Horror movie evolved along more or less linear lines into the monster movies of the thirties (Dracula, Frankenstein, the Wolf Man, King Kong, etc…) and on to the horror movies today. Even current blockbusters such as Scream exhibit the same traits unique to horror movies. But in 1965 a new type of horror movie was unleashed on America, one that didn’t follow the same rules as the typical horror films. Bloodfeast was that movie and it marks the birth of the gore movie. The gore genre, encompasses many (but not all) "slasher" movies, "b"-horror movies, as well as serial killer films, must be classified as a subgenere of horror because it violates some of the rules of horror and includes rules unique to itself. Most gore movies follow a fairly strict formula. The most important element is: gratuitous use of blood and guts. In addition they are usually filmed independently and generally on a low, and they have a distinct lack of suspense.

It is the lack of suspense in gore movies that comes in direct conflict with the "rules" of horror. Gore movies never withhold the action; they attempt to surprise or shock, but they always reveal all the action to the viewer. Take for example, a horror movie will try to conceal the identity of villain. Where as in a gore movie concealing the villain’s identity would mean not showing him in the murder scenes, which is an important part of a gore movie. It is this very noticeable difference between horror and gore that must be acknowledged. Gore is a category of horror and should not be judged as a horror movie, but as a gore movie. Although gore does not differ so radically from horror to warrant it’s own genre it does differ form the average horror movie quite drastically. It is also important to note that there are movie that walk that fine line between the categories of horror and gore.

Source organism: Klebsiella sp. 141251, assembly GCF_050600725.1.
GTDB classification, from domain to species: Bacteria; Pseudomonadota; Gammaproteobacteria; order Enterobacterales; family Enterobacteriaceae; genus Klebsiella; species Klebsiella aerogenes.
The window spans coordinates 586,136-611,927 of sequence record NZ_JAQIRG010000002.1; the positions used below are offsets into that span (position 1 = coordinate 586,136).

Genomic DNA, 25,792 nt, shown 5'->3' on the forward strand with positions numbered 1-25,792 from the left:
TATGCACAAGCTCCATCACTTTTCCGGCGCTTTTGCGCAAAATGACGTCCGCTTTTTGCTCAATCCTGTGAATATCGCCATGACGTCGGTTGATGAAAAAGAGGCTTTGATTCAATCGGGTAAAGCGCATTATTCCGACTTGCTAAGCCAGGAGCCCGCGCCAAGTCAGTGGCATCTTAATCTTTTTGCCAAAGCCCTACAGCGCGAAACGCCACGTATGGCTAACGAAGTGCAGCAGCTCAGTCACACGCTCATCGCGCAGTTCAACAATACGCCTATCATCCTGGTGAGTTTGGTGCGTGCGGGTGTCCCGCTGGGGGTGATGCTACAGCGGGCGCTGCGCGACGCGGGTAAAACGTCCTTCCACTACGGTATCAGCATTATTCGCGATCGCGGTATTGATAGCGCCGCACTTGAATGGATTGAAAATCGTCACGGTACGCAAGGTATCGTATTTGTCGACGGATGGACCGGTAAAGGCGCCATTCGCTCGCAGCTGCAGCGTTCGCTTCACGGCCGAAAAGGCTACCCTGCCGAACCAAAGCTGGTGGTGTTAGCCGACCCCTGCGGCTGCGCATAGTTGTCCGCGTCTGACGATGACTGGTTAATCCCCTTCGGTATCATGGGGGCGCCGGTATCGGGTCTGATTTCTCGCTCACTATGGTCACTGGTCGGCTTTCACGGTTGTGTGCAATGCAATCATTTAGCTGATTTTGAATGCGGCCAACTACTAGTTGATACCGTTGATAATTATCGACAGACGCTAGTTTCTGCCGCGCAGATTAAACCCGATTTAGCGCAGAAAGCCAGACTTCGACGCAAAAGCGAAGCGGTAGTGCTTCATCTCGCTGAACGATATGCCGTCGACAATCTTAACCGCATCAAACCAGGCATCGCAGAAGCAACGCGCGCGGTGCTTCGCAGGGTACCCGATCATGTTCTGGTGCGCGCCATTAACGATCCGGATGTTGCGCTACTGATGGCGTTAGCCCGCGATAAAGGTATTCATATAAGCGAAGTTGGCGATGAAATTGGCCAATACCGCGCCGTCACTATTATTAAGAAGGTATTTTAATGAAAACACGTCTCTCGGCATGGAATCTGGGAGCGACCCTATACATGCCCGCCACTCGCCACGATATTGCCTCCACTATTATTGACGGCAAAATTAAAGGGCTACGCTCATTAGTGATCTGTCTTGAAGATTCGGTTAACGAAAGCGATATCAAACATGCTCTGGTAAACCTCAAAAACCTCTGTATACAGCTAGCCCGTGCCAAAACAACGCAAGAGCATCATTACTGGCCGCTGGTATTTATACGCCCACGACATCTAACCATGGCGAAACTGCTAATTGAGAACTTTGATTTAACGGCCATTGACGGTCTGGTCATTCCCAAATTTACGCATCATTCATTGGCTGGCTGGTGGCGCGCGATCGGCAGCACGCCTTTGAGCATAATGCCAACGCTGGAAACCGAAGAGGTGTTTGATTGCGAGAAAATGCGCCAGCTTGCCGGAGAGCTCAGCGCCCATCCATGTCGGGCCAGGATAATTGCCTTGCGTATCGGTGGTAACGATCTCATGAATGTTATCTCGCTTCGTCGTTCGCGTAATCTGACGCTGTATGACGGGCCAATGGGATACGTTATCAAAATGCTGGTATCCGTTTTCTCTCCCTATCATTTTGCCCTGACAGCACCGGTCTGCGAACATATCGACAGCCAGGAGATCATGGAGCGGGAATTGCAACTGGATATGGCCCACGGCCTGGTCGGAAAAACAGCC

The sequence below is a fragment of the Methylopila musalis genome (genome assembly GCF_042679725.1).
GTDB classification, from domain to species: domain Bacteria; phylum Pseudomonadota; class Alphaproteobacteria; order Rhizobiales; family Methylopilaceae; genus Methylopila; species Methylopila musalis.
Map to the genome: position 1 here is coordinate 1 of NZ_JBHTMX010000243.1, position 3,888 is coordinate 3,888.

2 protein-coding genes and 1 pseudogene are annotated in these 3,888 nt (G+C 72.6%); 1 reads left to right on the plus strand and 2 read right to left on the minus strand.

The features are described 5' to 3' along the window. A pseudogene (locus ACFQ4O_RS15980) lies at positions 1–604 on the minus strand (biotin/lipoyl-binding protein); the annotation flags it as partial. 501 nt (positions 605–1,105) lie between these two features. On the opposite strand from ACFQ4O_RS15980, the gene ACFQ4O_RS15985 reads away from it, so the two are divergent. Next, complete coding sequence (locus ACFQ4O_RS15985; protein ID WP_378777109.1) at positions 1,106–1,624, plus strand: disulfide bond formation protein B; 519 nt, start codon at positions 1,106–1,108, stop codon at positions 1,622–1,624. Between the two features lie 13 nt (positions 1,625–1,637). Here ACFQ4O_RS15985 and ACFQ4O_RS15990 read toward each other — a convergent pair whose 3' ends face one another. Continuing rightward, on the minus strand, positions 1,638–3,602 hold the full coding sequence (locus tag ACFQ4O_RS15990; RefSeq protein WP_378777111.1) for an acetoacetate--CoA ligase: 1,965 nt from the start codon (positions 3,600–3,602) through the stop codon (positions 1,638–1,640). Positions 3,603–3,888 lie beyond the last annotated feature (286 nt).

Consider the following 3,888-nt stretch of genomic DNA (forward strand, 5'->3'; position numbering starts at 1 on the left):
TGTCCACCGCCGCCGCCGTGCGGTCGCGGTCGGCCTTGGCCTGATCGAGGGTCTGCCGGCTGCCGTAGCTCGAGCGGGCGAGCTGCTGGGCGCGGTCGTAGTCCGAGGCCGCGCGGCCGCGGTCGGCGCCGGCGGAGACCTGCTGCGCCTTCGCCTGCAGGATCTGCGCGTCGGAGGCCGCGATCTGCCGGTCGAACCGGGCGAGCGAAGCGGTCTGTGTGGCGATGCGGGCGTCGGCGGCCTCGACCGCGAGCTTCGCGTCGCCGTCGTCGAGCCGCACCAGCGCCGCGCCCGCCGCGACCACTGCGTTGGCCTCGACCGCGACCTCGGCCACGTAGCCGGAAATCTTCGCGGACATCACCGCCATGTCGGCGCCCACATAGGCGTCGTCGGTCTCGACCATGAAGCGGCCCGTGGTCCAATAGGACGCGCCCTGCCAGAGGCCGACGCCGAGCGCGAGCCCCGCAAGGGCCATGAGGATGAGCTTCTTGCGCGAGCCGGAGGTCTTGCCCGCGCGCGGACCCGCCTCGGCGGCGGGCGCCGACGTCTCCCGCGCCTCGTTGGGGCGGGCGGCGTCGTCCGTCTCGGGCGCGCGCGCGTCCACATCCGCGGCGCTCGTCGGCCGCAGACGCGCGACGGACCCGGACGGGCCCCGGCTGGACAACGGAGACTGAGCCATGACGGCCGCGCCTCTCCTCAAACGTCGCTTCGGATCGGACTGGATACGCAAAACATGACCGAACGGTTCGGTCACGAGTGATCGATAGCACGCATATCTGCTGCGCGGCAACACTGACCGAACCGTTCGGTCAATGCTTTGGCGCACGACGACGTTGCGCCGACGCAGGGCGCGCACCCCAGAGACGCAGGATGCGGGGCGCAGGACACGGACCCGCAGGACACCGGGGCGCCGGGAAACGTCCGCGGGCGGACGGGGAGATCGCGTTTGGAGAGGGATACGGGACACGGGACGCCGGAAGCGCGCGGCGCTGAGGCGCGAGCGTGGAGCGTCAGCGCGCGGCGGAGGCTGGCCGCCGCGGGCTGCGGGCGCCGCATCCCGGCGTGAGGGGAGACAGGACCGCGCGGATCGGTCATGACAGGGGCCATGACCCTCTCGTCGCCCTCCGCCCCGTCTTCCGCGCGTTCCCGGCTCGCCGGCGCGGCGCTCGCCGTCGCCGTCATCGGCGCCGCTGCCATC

As mentioned before, gore movies have their own set of traits, the most important being the gore (blood and guts) aspect. Where horror movies use the elements of fright and suspense to evoke a physical response, gore movies use graphic portrayals of extreme violence to illicit a corporal response that can vary from nausea to the sweaty palmed adrenaline rush. Horror movies tend to imply the disgusting details, gore movies revel in them. The line between scariness and gore can be a fine one. Take, for instance, the famous shower scene in the horror movie Psycho; instead of showing the victim getting stabbed, or at least a close up of her dead body, we see the knife raised, hear a desperate scream, and then view blood running down the drain. Instead of showing the violence Hitchcock merely implies it, and we as the viewer are not left to imagine the gore. There is no doubt, in a gore movie the emphasis is on the gore.